[Numpy-discussion] spurious IndexError?

Robert Kern robert.kern@gmail....
Tue Aug 7 22:04:12 CDT 2007


john saponara wrote:
> Using numpy-1.0.2/python-2.5/winxp pro sp2:  in the following, the only 
> array is 'a', and I'm not using it as an index, so why do I get the 
> IndexError below?
> 
> --- start python session ---
>  >>> a=array([[1,3],[2,4]])
>  >>> a
> array([[1, 3],
>         [2, 4]])
>  >>> f=lambda i,j: a[i,j]
>  >>> f(1,1)
> 4
>  >>> fromfunction(f,(2,2))
> Traceback (most recent call last):
>    File "<stdin>", line 1, in <module>
>    File "C:\Python25\Lib\site-packages\numpy\core\numeric.py", line 514, 
> in fromfunction
> 	return function(*args,**kwargs)
>    File "<stdin>", line 1, in <lambda>
> IndexError: arrays used as indices must be of integer (or boolean) type
> --- end python session ---
> 
> The upstream maple is written in 'fromfunction' style, and I have no 
> control over that but want to port it to python in the most natural way 
> possible.
> 
> The session suggests that lambda has no trouble with an array, so the 
> problem seems to be related to the way 'fromfunction' works.  What am I 
> missing?

fromfunction() takes the (2, 2) and forms arrays of indices. It then calls your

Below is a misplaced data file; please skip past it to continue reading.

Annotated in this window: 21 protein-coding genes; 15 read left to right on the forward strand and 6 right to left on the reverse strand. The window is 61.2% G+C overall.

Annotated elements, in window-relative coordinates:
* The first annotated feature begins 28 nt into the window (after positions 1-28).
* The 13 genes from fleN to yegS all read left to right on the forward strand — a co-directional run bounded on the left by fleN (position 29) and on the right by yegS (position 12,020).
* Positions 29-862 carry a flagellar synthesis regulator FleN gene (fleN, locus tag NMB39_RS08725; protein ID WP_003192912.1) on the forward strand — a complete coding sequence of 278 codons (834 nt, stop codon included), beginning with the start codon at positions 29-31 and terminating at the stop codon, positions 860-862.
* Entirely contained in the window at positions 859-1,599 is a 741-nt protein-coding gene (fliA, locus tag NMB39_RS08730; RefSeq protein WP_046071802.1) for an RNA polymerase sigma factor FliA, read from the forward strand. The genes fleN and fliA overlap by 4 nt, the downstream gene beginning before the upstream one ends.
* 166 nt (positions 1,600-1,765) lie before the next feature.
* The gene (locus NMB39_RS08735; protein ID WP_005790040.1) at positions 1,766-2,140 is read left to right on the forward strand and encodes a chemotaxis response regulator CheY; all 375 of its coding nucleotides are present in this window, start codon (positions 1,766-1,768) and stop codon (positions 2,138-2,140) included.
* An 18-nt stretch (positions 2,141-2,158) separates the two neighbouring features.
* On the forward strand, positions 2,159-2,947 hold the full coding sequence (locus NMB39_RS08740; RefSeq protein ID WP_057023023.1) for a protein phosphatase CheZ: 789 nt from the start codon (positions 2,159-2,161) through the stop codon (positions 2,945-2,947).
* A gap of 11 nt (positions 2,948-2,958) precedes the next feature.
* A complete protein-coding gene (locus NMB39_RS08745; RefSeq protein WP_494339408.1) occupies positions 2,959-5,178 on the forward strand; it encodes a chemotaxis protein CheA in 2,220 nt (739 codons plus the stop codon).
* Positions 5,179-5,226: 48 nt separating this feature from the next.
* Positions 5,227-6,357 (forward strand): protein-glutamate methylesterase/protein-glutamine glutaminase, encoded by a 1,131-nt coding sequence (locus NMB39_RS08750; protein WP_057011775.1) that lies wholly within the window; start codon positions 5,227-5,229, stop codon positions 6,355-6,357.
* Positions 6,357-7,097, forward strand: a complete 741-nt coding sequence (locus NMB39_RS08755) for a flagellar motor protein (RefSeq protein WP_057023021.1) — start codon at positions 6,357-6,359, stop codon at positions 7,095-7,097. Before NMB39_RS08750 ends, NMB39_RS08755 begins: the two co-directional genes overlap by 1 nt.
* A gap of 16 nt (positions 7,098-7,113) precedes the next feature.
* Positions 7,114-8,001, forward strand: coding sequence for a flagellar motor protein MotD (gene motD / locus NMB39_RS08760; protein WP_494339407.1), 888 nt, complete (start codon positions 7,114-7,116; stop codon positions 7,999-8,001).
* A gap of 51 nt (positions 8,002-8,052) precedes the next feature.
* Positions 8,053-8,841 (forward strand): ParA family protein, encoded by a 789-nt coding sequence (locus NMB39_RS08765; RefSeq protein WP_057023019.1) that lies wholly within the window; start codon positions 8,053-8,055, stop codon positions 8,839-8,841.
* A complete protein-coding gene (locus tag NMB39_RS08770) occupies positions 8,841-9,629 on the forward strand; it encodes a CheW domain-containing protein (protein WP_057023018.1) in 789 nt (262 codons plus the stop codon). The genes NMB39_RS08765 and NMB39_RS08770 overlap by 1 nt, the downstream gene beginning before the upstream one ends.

function with those arrays as arguments. It does not loop. The default dtype of
these arrays is float, not int. You must use "dtype=int" in your call to
fromfunction().

def fromfunction(function, shape, **kwargs):
    """Returns an array constructed by calling a function on a tuple of number
    grids.

    The function should accept as many arguments as the length of shape and
    work on array inputs.  The shape argument is a sequence of numbers
    indicating the length of the desired output for each axis.

    The function can also accept keyword arguments (except dtype), which will
    be passed through fromfunction to the function itself.  The dtype argument
    (default float) determines the data-type of the index grid passed to the
    function.
    """

-- 
Robert Kern

"I have come to believe that the whole world is an enigma, a harmless enigma
 that is made terrible by our own mad attempt to interpret it as though it had
 an underlying truth."
  -- Umberto Eco


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